Primitive Communication--The Smoke Signal
"The smoke signal was one of the earliest types of communication on the North American continent. A fire was smothered with green brush and the smoke was broken by a blanket into various sized clouds to convey the message. Possibly messages were sent in this way on the site of the New Telephone building; for here were once located the camps of the Arapahoe Indians."
See our sections within Site History
and Local History of Communications
for more on the Arapaho Indians and smoke signals.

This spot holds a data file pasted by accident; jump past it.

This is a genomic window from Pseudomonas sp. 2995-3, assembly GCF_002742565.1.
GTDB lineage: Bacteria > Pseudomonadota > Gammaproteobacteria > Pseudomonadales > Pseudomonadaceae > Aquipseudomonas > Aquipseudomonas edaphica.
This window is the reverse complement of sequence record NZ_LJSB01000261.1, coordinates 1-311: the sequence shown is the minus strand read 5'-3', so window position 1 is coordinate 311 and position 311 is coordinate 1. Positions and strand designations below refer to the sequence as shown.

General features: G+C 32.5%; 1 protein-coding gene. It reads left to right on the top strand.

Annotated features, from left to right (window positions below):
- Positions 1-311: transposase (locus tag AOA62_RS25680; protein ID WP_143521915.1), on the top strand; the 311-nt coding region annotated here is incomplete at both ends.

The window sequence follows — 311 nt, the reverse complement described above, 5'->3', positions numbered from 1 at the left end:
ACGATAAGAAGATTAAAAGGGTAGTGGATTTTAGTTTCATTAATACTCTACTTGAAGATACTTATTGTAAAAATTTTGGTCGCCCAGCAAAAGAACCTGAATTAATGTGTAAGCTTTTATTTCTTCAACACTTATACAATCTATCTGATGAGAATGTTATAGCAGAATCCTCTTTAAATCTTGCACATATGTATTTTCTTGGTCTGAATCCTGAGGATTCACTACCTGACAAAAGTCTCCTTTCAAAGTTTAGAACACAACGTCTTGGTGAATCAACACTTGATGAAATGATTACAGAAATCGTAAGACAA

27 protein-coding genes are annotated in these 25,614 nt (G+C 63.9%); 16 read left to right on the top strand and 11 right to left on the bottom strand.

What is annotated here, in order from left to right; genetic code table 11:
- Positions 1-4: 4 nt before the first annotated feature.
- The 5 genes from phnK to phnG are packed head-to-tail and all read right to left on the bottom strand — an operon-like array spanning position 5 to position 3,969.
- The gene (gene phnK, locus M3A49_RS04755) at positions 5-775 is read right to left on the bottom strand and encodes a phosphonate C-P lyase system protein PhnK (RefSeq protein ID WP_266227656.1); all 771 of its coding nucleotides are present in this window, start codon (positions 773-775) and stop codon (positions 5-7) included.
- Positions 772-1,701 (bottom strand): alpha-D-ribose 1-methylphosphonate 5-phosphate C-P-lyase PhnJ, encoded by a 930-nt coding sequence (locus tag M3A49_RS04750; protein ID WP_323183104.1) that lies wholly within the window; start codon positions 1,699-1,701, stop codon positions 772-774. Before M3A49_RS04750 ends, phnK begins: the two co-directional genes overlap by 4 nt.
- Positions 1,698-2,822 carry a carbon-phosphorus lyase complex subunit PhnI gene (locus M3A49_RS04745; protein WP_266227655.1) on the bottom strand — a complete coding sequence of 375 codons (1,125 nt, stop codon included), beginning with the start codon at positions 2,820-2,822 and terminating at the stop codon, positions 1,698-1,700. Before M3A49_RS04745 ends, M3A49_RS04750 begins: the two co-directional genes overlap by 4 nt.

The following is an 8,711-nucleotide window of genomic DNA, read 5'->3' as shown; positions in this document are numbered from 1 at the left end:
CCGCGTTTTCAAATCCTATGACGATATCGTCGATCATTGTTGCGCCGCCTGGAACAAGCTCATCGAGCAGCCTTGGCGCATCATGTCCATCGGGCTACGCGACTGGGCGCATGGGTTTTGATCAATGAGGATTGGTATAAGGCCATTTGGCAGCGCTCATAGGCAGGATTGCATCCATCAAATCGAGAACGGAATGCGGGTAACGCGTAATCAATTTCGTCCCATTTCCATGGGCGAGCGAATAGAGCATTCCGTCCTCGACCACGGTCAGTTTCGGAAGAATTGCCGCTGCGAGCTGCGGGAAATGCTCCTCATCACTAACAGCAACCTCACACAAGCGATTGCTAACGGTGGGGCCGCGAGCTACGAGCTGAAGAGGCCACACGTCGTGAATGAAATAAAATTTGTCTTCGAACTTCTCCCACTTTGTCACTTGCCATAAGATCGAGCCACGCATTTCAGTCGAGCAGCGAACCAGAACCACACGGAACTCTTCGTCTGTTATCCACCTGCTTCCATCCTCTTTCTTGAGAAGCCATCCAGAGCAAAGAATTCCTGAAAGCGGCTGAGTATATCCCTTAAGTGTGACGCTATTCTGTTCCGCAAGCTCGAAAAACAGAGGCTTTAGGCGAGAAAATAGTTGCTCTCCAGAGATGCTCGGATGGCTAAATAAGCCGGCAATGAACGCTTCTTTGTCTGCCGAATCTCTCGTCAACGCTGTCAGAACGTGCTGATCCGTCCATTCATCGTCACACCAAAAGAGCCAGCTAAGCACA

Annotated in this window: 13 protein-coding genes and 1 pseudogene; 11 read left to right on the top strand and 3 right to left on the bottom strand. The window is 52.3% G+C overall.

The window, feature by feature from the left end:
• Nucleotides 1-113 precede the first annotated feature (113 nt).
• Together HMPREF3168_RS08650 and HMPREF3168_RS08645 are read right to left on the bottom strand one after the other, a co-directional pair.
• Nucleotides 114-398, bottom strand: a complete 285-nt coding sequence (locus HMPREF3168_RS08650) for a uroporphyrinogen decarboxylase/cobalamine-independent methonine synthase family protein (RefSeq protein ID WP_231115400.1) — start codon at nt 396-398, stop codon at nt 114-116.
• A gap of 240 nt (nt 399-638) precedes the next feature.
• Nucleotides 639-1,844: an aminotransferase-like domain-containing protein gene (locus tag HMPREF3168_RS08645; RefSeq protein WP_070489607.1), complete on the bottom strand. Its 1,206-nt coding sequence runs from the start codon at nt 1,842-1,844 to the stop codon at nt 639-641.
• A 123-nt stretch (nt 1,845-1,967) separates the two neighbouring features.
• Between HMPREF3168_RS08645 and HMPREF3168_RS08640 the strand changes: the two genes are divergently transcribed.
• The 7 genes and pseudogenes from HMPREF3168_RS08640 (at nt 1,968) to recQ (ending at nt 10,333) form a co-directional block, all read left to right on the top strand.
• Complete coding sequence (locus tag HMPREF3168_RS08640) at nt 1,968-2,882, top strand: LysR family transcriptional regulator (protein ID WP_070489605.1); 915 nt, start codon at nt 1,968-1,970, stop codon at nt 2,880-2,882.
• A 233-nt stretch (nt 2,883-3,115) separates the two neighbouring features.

Pioneer Communication--The Pony Express
"In the 1860s the Pony Express carried the mail over mountain and Indian wilderness. The riders and station keepers won undying fame for getting the message through, regardless of hardship or danger.
"The new Telephone Building now occupies the very spot which tradition says was once the site of the corrals of the old Pony Express."
In fact, the Pony Express did not stop in Denver; the closest it came was Julesburg, Colorado. There was another mail (and stage) route from Leavenworth, Kansas, to Denver. See our Local History of Communications
section for more details.
(Please note that the italicized text accompanying the murals is adapted from a 1929 pamphlet put out by the telephone company to promote the murals and the building. Click here
to continue a Guided Tour.)